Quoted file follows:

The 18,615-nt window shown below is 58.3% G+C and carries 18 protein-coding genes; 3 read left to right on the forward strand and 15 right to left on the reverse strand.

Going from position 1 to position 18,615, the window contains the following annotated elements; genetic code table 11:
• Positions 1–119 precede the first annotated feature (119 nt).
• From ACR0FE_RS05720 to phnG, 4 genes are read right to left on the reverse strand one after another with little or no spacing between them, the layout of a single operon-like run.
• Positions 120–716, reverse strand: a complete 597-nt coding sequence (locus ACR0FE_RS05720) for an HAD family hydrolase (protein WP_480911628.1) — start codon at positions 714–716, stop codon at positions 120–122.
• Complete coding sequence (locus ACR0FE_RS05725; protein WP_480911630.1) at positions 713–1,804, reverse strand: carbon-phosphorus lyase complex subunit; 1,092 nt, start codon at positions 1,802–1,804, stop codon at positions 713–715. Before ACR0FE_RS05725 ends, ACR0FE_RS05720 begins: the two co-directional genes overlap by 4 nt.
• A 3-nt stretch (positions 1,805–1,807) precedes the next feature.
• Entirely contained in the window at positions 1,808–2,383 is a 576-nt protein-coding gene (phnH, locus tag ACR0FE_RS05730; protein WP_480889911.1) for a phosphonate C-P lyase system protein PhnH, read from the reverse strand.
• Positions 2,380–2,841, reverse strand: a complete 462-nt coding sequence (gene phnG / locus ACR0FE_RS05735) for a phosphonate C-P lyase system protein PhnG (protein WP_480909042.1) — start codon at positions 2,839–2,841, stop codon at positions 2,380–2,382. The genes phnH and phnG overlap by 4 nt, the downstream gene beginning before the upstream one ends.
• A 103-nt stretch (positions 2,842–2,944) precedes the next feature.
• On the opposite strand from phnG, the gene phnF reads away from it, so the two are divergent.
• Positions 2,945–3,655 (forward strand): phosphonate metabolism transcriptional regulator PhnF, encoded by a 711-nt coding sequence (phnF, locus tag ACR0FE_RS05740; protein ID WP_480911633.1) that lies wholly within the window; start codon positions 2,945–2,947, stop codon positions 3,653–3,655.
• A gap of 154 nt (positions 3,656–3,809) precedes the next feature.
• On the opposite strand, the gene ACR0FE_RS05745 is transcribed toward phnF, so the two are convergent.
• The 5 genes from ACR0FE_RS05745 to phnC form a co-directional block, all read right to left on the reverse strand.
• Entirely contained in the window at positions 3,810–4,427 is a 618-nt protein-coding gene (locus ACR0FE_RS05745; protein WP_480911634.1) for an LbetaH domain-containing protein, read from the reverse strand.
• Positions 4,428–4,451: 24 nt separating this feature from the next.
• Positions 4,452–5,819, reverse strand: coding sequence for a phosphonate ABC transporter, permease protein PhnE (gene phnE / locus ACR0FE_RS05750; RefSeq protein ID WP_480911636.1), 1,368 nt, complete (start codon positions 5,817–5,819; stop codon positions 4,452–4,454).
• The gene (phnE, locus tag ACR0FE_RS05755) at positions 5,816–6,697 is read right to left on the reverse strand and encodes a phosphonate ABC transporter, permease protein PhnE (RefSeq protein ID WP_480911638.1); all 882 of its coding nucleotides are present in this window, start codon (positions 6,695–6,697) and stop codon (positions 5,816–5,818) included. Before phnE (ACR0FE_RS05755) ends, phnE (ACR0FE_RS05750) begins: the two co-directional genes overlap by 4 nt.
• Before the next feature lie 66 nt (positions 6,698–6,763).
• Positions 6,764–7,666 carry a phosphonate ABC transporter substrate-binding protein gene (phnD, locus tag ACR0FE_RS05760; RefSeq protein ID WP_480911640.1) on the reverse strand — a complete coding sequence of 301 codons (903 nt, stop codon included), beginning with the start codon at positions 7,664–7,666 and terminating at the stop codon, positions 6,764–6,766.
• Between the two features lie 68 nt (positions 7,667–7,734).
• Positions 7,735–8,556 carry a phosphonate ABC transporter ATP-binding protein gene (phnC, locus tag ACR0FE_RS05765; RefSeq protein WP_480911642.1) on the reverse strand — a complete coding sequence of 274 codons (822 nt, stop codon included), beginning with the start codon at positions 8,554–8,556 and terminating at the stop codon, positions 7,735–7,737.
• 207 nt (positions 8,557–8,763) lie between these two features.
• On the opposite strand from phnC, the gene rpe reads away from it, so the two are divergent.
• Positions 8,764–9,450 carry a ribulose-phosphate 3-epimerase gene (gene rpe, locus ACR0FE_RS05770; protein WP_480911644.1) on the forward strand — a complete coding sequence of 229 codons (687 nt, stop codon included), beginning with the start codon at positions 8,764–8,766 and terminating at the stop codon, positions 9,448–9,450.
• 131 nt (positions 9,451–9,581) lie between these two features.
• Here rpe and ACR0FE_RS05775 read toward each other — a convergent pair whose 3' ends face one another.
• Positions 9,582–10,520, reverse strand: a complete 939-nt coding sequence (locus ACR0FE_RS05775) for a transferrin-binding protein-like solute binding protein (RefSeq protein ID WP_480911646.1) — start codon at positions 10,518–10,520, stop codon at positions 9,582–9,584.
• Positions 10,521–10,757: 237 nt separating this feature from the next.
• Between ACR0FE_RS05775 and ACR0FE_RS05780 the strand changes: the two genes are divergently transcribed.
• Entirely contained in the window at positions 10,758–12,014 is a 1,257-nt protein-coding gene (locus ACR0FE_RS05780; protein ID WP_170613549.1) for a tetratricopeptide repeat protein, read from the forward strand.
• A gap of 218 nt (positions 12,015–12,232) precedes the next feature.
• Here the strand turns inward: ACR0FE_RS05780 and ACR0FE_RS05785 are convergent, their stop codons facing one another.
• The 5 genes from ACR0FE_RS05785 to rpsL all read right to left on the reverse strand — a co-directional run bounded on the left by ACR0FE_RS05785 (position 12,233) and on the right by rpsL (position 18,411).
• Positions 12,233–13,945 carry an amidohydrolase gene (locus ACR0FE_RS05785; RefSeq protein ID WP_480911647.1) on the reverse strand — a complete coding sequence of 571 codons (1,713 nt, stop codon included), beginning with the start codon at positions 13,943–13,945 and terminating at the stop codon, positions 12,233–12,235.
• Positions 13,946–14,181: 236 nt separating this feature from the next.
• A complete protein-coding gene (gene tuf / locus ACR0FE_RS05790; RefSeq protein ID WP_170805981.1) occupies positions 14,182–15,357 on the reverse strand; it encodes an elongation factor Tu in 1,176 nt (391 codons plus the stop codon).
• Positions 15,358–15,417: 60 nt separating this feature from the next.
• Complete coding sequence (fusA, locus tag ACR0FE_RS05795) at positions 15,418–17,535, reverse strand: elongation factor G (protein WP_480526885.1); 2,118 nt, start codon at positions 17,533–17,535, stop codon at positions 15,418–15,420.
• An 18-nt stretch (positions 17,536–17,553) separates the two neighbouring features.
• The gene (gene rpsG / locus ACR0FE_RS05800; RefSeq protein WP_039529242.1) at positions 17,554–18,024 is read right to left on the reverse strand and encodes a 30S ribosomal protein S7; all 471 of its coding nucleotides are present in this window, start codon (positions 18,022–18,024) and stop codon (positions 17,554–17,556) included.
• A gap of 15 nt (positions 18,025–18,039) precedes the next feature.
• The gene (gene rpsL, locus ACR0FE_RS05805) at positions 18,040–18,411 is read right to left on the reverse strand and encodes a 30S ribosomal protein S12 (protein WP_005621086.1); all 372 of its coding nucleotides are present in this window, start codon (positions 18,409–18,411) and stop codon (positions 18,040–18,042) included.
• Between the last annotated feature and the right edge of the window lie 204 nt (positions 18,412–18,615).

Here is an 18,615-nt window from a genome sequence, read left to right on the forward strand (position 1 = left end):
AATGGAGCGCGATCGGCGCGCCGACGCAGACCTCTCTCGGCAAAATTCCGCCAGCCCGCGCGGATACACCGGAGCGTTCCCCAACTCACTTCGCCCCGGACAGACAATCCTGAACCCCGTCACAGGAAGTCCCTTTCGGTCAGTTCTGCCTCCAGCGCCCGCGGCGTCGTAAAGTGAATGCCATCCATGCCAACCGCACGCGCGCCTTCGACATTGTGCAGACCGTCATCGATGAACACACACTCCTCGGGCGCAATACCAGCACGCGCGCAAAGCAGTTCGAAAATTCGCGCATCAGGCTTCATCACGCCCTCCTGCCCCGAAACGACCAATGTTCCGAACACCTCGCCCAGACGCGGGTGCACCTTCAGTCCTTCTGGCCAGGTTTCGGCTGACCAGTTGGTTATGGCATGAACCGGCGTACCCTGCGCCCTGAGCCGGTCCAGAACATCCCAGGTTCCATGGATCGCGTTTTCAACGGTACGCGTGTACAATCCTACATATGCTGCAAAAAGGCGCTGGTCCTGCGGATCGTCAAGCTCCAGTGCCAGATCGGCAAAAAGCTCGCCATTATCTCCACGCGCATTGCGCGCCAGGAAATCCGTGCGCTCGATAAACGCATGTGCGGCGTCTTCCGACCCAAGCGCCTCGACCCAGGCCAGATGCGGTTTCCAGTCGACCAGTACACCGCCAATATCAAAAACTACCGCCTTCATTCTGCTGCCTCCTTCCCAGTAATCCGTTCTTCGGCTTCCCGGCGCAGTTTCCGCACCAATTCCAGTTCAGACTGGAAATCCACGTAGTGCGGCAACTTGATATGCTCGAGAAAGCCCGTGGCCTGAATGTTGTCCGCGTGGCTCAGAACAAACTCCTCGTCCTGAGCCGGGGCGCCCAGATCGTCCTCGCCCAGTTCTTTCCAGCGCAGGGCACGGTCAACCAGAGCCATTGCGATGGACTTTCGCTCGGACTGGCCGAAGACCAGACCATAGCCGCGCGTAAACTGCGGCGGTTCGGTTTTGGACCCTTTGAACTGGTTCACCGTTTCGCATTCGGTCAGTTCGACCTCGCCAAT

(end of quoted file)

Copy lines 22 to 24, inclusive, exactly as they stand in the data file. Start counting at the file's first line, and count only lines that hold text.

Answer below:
• Between the two features lie 68 nt (positions 7,667–7,734).
• Positions 7,735–8,556 carry a phosphonate ABC transporter ATP-binding protein gene (phnC, locus tag ACR0FE_RS05765; RefSeq protein WP_480911642.1) on the reverse strand — a complete coding sequence of 274 codons (822 nt, stop codon included), beginning with the start codon at positions 8,554–8,556 and terminating at the stop codon, positions 7,735–7,737.
• 207 nt (positions 8,557–8,763) lie between these two features.